Sunday, November 29, 2009

On The Strange But Delicious Death of Jackie Chan

Friday afternoon as I walked through the medina to my home, I ran into my neighbor (Soukaina’s classmate) who was headed in the opposite direction. He stopped to talk. “There’s a ram in your house,” he told me.

Me: “YES! the house or on the roof?”
Him: “In the house.”
Me: “In my room?”
Him: “ your room.”
Me: “Oh...that’s not a ram. That’s just Soukaina.”

I continued on my way and he continued on his, until a couple minutes later when he came up right behind me. He decided to accompany me home to witness my reaction to the ram.

When I opened the door to the apartment I was greeted not by affectionate kisses from my little shneula Souks, but by the angry bleating of a ram ready to fight for his life.

So I suppose this begs the question...uh...why do I have a ram in my house?

EID AL-ADHA. Also known as Eid al-Kabir. “The Festival of Sacrifice.” On this day Muslim families all over the world remember the Qur’anic account of Abraham’s submission to Allah, when he intended to follow through with the sacrifice of his promised son, Ishmael. Seeing Abraham’s submission, Allah sent a ram to sacrifice in Ishmael’s place and further blessed Abraham with a second son, Isaac.

In remembrance of Abraham and his submission and sacrifice, every Muslim family in Morocco buys a ram to sacrifice on this day. Including mine. Oh, and then we eat it.

So. Back to me and my ram...

This thing is feisty. We named him Jackie Chan. Throughout the day I’d forget about him briefly...until I’d go to the bathroom or the kitchen and there he was, staring me down, just hoping for the rope to snap so he could get a piece of me.

“Alright, alright,” I told Jackie, “today you’re in my house, but tomorrow in my belly!”

Last night I slept soundly until daybreak, when I awoke to the sound of “Baaaaaaaah” coming from every house in the city. I’m fairly certain Jackie Chan was communicating with our neighbor’s ram. It suddenly seemed to me like a conspiracy. They were organizing. Souks and I looked at each other from across the room, and I said, “l-thawra diyal kebsh!” – The Ram Revolution! Soukaina rolled over to face the wall and ignored my early-morning conspiracy theories reminiscent of Animal Farm.

I went back to sleep, but had a bizarre dream that the rams of Fez organized, with Jackie Chan as the leader, and they turned the knives on us. It kind of gives “lamb to the slaughter” an entirely new meaning.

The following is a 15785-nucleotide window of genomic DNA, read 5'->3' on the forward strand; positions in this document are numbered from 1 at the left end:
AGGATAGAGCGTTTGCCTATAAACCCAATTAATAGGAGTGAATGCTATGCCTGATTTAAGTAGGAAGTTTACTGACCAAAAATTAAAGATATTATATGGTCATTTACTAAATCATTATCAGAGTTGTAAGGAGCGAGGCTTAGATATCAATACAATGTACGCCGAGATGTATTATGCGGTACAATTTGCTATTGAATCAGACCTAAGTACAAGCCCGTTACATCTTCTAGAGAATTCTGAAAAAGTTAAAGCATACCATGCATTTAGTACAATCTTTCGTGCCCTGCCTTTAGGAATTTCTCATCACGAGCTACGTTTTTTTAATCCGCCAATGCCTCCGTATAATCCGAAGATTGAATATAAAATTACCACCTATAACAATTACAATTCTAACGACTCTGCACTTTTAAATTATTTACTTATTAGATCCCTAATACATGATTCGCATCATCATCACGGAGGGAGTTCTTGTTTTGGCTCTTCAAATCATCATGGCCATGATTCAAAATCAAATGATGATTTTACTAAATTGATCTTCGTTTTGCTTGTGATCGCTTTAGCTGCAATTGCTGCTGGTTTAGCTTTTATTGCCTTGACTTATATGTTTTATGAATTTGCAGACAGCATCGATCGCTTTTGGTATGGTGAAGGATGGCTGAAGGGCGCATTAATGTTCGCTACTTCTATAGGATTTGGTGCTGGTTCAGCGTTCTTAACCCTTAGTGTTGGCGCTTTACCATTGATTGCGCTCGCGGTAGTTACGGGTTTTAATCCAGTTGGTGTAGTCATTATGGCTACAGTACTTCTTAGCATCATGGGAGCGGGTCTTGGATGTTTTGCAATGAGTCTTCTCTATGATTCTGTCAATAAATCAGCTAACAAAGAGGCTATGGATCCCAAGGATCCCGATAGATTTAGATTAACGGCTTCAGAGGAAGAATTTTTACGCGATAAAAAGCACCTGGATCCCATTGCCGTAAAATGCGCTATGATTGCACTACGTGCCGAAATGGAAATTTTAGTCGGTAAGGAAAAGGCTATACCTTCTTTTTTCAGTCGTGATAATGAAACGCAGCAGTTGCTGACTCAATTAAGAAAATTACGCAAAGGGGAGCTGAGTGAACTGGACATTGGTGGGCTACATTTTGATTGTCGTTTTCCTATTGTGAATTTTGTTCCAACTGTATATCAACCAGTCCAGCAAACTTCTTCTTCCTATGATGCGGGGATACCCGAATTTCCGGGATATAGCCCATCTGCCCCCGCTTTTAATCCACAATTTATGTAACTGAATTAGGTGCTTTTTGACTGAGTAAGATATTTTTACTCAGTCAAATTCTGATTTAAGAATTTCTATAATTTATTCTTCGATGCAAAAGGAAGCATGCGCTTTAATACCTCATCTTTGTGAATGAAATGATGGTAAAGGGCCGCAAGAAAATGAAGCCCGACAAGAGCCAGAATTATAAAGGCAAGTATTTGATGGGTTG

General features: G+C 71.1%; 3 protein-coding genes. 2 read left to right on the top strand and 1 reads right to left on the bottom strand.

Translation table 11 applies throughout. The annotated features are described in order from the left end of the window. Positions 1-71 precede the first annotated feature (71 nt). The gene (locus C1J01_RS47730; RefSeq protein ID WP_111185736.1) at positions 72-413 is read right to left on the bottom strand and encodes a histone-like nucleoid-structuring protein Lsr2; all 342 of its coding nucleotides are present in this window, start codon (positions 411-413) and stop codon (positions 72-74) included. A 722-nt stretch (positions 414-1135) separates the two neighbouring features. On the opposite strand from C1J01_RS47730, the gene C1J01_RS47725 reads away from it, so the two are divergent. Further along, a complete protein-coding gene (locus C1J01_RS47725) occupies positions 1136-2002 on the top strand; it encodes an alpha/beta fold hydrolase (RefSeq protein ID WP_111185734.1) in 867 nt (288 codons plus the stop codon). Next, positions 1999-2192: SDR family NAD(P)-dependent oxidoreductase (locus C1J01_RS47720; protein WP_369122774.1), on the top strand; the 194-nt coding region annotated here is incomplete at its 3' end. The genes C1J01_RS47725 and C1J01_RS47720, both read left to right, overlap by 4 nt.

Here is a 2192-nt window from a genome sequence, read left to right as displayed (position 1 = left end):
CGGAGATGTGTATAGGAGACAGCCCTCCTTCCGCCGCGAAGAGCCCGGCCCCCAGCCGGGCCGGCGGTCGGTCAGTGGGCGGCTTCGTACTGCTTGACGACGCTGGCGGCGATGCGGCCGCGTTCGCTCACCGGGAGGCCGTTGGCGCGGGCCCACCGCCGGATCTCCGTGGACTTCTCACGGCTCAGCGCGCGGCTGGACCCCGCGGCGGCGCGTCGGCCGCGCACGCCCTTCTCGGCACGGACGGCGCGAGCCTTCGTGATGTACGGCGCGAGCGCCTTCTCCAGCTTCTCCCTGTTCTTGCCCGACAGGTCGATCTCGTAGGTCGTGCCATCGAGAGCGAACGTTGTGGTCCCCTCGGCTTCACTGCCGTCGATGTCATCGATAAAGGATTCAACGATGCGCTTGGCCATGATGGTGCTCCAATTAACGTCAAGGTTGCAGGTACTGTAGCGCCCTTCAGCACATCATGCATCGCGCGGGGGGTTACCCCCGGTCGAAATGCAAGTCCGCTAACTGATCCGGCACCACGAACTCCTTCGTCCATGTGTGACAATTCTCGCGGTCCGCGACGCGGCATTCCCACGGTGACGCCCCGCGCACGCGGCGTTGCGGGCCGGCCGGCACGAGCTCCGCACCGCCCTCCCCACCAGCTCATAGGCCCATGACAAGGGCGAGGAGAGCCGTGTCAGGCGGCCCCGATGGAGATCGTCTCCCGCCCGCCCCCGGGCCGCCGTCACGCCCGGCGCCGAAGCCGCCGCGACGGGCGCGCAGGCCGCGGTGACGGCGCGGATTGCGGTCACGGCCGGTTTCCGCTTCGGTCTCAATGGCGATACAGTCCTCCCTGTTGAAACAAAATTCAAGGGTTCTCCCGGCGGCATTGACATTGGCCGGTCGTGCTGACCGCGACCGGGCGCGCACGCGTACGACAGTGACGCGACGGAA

A couple hours later Soukaina and I got up in earnest. I wasn’t sure what to expect. I knew we wouldn’t do the slaughtering until late morning, but I didn’t know if we had morning festivities or not. We didn’t. Souks and I did our typical morning routine – breakfast, cleaning, and dancing to whatever was on MTV Arabiyya, alternating between American and Moroccan dancing styles depending on what’s playing.

At around 11:00 Hamza came in to tell us that the time had come. He and Hamouda took the ram by the horns and dragged it up the stairs to the roof, where they did the deed.

All the neighbors watched my reaction. Normally I’m able to play it cool, “Guys, I’m practically Moroccan,” I always say, “I’m used to everything.” But this was something entirely new. I stood at a distance, eyes wide, as they slit its throat and let the blood drain out.

We (ok, they) spent the next hour cleaning the ram, and then cleaning the roof. I was fascinated, but I didn’t really want to get all bloodied up. I took pictures.

After the slaughtering it was time for family bonding. Soukaina and I made henna to dye our hair. This was my second foray into the world of henna hair-dye. The first was a disaster with my sister-in-law Mary and our friend Mic. Henna looks and smells like poo and you have to put it on your head and leave it for a couple hours. But Moroccans do the whole henna thing much more than Americans do, so I have faith in Souks’ henna advice.